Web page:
Ms. Loos began a recycling program with educational talks led by NIDA in the school. They also began a community involvement campaign including meetings, pamphleteering, and trash clean up days. They then solicited donations for bins and paint from local hotels and began collecting recycling to sell in Las Tablas. This project was in a constant state of renovation Ms. Loos responded to unforeseen problems and opportunities. The project was left under the management of Tortuagro in partnership with the Representative of Cambutal. She led recycling awareness activities in the communities of Pedasí and Valleriquito as well as advised fellow volunteers in Los Santos (and one in the province of Veraguas) interested in recycling projects.
Tonosí Conservation and EcoTourism Fair
The neighboring volunteer in Isla Cañas and Ms. Loos planned a Conservation Fair in their district capital of Tonosí with the cooperation of the Mayor and agencies including ARAP (Aquatic Resource Conservation), Conservation International, NIDA, MIDES (Ministry of Social Development), and the Azuero Earth Project. They invited community groups from the district of Tonosí to share and celebrate their work with others and learn from speeches by the participating organizations. For many groups, including Tortuagro, this was their first chance to present themselves in public and interact face to face with Panamanian agencies.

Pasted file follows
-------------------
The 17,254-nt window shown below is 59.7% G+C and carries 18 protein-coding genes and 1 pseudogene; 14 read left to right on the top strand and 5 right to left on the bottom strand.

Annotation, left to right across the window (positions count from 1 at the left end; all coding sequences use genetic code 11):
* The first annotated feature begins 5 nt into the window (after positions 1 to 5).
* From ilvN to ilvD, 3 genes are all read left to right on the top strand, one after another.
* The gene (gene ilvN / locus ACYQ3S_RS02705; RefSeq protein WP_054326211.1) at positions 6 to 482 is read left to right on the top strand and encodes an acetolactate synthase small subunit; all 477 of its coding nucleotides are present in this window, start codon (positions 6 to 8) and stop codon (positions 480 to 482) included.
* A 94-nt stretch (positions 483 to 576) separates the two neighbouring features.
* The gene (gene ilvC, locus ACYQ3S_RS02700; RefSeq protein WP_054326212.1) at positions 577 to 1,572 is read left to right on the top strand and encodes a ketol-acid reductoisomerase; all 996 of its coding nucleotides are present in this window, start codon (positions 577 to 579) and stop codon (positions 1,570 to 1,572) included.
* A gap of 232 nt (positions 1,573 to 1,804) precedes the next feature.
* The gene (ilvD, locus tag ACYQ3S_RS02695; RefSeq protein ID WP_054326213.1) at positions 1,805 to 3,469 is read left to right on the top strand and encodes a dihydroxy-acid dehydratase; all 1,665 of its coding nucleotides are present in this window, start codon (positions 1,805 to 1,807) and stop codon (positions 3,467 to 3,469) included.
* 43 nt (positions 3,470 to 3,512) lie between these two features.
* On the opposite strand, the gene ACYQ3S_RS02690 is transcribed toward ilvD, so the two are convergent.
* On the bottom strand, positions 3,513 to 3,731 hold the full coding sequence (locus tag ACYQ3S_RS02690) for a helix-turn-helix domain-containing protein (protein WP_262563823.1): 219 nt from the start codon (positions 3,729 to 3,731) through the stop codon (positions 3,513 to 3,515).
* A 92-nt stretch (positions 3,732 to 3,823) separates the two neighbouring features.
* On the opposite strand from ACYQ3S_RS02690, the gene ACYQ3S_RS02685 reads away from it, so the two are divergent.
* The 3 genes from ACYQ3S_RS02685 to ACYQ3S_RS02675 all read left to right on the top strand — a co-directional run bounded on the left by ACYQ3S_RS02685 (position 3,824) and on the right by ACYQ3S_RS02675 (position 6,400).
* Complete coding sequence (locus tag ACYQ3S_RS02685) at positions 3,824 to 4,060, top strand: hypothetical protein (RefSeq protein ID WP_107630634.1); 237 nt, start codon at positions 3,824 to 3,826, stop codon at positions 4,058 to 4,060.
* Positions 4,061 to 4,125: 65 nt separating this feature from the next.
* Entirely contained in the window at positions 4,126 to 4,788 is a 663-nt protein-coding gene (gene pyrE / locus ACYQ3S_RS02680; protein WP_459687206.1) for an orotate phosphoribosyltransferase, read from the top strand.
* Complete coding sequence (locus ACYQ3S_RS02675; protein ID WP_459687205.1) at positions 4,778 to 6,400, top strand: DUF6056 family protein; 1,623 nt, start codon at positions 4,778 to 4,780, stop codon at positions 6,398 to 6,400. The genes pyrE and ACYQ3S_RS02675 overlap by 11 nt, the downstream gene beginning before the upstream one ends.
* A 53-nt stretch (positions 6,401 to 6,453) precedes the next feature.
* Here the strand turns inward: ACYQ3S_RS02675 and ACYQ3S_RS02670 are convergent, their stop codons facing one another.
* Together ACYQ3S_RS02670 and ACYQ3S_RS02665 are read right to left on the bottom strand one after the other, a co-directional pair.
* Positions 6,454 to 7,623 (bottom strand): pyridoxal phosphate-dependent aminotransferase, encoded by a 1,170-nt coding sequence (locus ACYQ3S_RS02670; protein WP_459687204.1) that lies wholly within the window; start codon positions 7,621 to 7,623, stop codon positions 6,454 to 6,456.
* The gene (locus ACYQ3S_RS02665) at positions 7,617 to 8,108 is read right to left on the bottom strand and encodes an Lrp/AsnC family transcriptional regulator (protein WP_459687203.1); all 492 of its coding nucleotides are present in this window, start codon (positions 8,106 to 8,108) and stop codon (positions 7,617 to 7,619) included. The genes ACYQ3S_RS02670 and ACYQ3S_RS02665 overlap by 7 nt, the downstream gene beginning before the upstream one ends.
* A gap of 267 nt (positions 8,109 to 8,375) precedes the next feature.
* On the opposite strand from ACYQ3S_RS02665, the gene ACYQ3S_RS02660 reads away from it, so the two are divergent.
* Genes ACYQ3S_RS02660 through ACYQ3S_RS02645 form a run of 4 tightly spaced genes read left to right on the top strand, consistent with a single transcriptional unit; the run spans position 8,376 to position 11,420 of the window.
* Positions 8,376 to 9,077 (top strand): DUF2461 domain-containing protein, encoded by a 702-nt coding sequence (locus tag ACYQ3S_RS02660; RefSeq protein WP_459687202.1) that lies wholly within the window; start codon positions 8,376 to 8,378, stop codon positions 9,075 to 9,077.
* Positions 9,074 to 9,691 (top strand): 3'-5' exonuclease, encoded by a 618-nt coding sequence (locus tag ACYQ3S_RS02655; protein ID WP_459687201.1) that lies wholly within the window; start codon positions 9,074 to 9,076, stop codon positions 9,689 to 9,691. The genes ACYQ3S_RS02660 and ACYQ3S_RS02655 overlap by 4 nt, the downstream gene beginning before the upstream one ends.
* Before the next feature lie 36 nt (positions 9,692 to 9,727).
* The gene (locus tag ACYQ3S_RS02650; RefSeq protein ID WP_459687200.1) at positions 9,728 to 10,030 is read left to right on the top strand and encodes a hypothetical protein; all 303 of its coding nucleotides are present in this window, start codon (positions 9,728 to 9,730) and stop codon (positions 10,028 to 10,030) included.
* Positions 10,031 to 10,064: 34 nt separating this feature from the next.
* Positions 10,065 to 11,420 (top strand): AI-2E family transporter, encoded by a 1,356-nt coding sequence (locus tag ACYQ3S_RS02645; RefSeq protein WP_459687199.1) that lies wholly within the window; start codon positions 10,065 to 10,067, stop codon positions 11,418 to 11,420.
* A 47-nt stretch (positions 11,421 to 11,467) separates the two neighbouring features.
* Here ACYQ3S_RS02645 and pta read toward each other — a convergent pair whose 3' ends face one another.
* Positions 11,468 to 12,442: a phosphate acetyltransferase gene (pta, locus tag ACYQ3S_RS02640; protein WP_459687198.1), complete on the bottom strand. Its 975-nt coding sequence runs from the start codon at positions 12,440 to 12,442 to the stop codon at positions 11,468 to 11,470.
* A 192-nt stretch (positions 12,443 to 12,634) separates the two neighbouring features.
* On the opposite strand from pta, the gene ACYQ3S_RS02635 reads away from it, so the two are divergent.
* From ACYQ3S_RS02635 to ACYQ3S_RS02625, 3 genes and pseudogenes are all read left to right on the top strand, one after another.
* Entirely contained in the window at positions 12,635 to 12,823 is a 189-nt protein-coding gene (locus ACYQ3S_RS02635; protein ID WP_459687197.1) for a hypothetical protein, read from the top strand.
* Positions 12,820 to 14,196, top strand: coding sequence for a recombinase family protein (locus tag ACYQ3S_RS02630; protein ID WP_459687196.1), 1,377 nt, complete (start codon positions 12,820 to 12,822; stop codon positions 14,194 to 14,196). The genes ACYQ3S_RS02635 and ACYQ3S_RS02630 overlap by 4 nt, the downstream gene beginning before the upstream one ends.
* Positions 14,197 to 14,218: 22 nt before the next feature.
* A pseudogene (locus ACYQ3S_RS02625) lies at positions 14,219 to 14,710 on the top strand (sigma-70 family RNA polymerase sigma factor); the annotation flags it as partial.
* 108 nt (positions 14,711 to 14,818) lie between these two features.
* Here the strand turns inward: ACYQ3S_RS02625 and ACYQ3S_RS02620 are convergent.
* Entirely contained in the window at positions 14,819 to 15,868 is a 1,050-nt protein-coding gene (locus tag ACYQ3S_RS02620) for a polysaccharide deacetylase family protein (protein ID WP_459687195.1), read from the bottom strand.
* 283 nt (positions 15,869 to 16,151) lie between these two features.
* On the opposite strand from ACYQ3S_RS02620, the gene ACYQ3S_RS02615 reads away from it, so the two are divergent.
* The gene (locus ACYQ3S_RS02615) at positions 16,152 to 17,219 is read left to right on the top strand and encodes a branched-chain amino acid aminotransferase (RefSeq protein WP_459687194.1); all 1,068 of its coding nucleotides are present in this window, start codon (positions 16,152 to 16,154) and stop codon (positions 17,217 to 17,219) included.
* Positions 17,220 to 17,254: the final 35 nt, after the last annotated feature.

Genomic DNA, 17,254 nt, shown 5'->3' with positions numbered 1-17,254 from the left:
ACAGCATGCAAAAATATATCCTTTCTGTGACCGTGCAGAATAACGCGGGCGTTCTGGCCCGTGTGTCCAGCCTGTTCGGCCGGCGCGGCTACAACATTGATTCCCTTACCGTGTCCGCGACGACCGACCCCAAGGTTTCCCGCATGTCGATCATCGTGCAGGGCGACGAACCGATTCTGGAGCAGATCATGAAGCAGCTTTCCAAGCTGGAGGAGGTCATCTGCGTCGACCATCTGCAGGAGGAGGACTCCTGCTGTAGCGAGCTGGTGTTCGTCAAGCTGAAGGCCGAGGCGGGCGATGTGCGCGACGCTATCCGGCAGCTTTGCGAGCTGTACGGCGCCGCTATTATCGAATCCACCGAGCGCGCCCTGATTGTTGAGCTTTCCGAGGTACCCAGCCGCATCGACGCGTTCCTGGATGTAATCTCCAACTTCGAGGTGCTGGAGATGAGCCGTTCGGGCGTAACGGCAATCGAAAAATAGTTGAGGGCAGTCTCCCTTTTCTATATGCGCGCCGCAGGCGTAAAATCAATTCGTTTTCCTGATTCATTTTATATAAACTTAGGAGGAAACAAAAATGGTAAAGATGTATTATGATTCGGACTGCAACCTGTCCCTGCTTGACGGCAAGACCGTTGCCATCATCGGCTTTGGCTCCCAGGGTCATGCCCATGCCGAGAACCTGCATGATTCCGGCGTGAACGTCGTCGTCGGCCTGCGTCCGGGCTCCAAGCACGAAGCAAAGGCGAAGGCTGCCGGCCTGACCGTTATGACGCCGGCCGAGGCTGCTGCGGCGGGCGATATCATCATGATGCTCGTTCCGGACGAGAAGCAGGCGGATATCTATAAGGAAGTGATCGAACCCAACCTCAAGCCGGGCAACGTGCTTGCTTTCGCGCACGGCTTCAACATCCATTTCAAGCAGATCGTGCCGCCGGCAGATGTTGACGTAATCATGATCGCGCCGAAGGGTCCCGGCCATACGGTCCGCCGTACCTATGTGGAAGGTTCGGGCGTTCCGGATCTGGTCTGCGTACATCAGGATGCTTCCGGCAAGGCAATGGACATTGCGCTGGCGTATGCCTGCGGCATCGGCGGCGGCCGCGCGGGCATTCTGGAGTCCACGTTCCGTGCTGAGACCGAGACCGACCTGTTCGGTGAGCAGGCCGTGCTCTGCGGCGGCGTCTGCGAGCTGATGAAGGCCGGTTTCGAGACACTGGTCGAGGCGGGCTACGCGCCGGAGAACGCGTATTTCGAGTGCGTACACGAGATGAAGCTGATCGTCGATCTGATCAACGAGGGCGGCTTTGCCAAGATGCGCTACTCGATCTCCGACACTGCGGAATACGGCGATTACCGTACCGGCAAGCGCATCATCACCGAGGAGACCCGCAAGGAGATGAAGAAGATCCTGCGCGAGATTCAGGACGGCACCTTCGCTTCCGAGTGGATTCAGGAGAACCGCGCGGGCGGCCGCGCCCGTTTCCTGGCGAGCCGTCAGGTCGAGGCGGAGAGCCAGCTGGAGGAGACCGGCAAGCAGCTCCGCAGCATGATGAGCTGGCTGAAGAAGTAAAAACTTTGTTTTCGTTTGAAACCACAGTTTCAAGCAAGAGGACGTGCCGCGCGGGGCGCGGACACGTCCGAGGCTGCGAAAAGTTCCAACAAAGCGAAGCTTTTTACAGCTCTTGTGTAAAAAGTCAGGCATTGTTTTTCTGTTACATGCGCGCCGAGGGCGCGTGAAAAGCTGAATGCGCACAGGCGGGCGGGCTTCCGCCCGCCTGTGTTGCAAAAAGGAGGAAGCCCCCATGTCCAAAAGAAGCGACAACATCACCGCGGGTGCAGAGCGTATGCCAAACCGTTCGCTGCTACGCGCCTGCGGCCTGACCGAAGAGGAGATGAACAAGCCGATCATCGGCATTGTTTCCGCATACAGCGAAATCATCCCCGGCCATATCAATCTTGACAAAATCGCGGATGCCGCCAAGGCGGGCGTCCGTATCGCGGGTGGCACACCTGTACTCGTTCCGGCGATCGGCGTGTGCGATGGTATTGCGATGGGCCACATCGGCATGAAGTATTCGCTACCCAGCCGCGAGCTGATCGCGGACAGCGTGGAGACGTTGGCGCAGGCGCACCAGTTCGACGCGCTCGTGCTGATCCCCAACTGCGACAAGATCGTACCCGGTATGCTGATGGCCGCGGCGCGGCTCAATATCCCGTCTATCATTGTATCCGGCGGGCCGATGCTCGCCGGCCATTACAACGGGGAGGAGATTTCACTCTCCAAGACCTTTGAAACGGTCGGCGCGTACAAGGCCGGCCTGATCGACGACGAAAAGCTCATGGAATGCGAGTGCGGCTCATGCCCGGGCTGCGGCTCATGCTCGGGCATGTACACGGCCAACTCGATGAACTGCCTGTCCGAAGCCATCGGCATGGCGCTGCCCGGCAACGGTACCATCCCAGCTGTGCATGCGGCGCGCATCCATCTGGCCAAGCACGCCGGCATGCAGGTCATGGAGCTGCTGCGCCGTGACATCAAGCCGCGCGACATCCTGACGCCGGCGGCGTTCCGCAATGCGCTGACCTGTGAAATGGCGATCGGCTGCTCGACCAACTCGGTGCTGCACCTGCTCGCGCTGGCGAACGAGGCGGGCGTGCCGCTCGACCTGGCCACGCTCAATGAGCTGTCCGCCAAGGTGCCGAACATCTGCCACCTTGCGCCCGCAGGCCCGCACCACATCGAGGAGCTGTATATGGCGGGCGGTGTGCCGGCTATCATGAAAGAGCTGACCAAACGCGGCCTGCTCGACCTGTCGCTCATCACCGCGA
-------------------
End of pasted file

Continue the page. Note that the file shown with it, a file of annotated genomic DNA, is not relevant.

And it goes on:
Throughout service, Ms. Loos was involved with the youth of Cambutal. Her first English class was designed for secondary school students. She and visiting volunteers also led games for children during an ex-patriot's New Year's party as a healthy alternative to the alcohol-based activities of the adults. The youth were involved in the recycling project and turtle conservation activities through talks in the schools, community cleaning days, and beach patrol.